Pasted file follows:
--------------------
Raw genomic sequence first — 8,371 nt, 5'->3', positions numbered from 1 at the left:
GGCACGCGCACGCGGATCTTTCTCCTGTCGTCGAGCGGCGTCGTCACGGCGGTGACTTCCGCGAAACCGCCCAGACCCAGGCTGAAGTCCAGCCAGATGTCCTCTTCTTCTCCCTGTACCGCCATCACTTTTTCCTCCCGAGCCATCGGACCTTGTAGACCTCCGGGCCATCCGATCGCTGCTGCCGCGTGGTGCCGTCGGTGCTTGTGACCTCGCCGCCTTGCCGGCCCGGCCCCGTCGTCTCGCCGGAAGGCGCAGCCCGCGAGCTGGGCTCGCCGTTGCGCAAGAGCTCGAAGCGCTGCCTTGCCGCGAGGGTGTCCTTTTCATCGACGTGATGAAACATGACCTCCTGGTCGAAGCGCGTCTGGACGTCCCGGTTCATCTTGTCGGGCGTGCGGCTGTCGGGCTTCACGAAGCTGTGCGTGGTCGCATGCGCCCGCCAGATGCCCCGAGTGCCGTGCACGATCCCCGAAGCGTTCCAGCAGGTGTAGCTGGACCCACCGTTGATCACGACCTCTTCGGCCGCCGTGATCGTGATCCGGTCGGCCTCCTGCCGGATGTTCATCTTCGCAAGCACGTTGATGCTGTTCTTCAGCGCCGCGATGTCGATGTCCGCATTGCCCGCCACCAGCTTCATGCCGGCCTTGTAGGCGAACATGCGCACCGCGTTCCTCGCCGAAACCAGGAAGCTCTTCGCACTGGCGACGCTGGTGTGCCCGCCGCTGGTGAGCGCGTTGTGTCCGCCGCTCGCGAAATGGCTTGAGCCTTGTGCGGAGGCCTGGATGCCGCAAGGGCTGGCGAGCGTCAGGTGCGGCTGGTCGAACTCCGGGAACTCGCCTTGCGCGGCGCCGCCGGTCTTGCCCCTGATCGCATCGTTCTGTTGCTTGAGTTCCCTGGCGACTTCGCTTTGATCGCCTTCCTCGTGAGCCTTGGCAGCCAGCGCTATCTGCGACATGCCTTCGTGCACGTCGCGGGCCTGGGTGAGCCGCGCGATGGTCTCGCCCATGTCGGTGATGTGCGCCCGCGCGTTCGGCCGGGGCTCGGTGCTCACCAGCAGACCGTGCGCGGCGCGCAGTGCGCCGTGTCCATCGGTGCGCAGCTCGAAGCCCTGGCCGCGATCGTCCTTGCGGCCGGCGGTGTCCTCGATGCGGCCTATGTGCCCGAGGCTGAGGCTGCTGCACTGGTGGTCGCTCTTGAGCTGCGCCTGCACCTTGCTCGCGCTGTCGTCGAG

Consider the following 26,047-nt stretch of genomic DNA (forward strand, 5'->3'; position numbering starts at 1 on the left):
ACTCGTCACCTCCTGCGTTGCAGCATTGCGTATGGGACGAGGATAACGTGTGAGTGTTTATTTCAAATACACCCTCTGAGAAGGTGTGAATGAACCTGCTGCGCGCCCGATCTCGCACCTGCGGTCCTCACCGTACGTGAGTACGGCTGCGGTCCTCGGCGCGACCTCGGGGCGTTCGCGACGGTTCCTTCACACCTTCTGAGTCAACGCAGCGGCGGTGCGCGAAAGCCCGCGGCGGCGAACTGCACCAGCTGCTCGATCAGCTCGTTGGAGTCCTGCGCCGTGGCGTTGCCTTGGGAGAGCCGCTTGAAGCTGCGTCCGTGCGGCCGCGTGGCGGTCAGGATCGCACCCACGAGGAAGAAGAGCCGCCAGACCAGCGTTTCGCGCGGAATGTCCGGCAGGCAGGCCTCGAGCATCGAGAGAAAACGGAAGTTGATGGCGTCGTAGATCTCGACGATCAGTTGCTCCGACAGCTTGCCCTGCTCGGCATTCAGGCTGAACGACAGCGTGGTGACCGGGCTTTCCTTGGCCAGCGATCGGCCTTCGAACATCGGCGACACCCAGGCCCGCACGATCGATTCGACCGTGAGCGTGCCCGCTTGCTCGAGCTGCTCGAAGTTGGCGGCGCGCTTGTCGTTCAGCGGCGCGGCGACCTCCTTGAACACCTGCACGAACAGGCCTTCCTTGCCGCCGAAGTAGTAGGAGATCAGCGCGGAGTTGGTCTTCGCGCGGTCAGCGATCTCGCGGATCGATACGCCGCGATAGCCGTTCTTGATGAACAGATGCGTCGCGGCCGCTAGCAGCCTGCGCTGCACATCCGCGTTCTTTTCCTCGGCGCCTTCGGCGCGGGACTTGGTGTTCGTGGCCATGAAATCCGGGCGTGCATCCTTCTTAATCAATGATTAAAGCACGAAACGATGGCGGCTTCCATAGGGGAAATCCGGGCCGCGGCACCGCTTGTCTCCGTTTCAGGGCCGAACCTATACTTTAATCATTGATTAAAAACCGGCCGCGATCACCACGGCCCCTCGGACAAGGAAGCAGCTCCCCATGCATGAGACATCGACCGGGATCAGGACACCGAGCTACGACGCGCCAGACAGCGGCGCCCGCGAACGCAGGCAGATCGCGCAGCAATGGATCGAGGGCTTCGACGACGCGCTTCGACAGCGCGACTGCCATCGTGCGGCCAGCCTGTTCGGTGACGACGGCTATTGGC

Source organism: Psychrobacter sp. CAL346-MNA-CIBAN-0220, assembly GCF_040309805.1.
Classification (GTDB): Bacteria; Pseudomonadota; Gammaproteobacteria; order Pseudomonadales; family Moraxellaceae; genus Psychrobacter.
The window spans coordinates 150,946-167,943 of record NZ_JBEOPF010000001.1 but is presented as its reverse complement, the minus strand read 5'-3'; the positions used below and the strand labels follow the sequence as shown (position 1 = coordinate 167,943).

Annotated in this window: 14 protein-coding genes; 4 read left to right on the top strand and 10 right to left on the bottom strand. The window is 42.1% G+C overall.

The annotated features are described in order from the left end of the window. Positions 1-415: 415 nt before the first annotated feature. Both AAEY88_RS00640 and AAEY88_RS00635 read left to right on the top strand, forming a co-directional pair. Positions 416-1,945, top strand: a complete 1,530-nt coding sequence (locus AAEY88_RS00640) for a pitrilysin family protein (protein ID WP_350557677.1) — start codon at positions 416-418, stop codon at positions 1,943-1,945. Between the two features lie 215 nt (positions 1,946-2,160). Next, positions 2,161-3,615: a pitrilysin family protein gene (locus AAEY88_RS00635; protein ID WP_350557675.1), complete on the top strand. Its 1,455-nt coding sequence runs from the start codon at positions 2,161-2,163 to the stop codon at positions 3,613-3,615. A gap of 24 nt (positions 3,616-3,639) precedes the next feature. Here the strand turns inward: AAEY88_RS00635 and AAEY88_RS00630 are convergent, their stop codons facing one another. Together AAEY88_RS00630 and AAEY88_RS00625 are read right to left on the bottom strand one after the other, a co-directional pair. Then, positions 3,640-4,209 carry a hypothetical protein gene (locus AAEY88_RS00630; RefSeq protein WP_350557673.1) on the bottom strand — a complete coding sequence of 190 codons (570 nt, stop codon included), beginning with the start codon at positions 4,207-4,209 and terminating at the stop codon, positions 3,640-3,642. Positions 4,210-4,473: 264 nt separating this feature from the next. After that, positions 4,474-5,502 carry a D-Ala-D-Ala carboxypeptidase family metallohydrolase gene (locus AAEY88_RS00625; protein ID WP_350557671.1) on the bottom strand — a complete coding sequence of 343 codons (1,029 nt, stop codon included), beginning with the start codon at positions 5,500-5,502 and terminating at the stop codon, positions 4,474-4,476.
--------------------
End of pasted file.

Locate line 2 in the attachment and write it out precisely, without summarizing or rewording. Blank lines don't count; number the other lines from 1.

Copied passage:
GGCACGCGCACGCGGATCTTTCTCCTGTCGTCGAGCGGCGTCGTCACGGCGGTGACTTCCGCGAAACCGCCCAGACCCAGGCTGAAGTCCAGCCAGATGTCCTCTTCTTCTCCCTGTACCGCCATCACTTTTTCCTCCCGAGCCATCGGACCTTGTAGACCTCCGGGCCATCCGATCGCTGCTGCCGCGTGGTGCCGTCGGTGCTTGTGACCTCGCCGCCTTGCCGGCCCGGCCCCGTCGTCTCGCCGGAAGGCGCAGCCCGCGAGCTGGGCTCGCCGTTGCGCAAGAGCTCGAAGCGCTGCCTTGCCGCGAGGGTGTCCTTTTCATCGACGTGATGAAACATGACCTCCTGGTCGAAGCGCGTCTGGACGTCCCGGTTCATCTTGTCGGGCGTGCGGCTGTCGGGCTTCACGAAGCTGTGCGTGGTCGCATGCGCCCGCCAGATGCCCCGAGTGCCGTGCACGATCCCCGAAGCGTTCCAGCAGGTGTAGCTGGACCCACCGTTGATCACGACCTCTTCGGCCGCCGTGATCGTGATCCGGTCGGCCTCCTGCCGGATGTTCATCTTCGCAAGCACGTTGATGCTGTTCTTCAGCGCCGCGATGTCGATGTCCGCATTGCCCGCCACCAGCTTCATGCCGGCCTTGTAGGCGAACATGCGCACCGCGTTCCTCGCCGAAACCAGGAAGCTCTTCGCACTGGCGACGCTGGTGTGCCCGCCGCTGGTGAGCGCGTTGTGTCCGCCGCTCGCGAAATGGCTTGAGCCTTGTGCGGAGGCCTGGATGCCGCAAGGGCTGGCGAGCGTCAGGTGCGGCTGGTCGAACTCCGGGAACTCGCCTTGCGCGGCGCCGCCGGTCTTGCCCCTGATCGCATCGTTCTGTTGCTTGAGTTCCCTGGCGACTTCGCTTTGATCGCCTTCCTCGTGAGCCTTGGCAGCCAGCGCTATCTGCGACATGCCTTCGTGCACGTCGCGGGCCTGGGTGAGCCGCGCGATGGTCTCGCCCATGTCGGTGATGTGCGCCCGCGCGTTCGGCCGGGGCTCGGTGCTCACCAGCAGACCGTGCGCGGCGCGCAGTGCGCCGTGTCCATCGGTGCGCAGCTCGAAGCCCTGGCCGCGATCGTCCTTGCGGCCGGCGGTGTCCTCGATGCGGCCTATGTGCCCGAGGCTGAGGCTGCTGCACTGGTGGTCGCTCTTGAGCTGCGCCTGCACCTTGCTCGCGCTGTCGTCGAG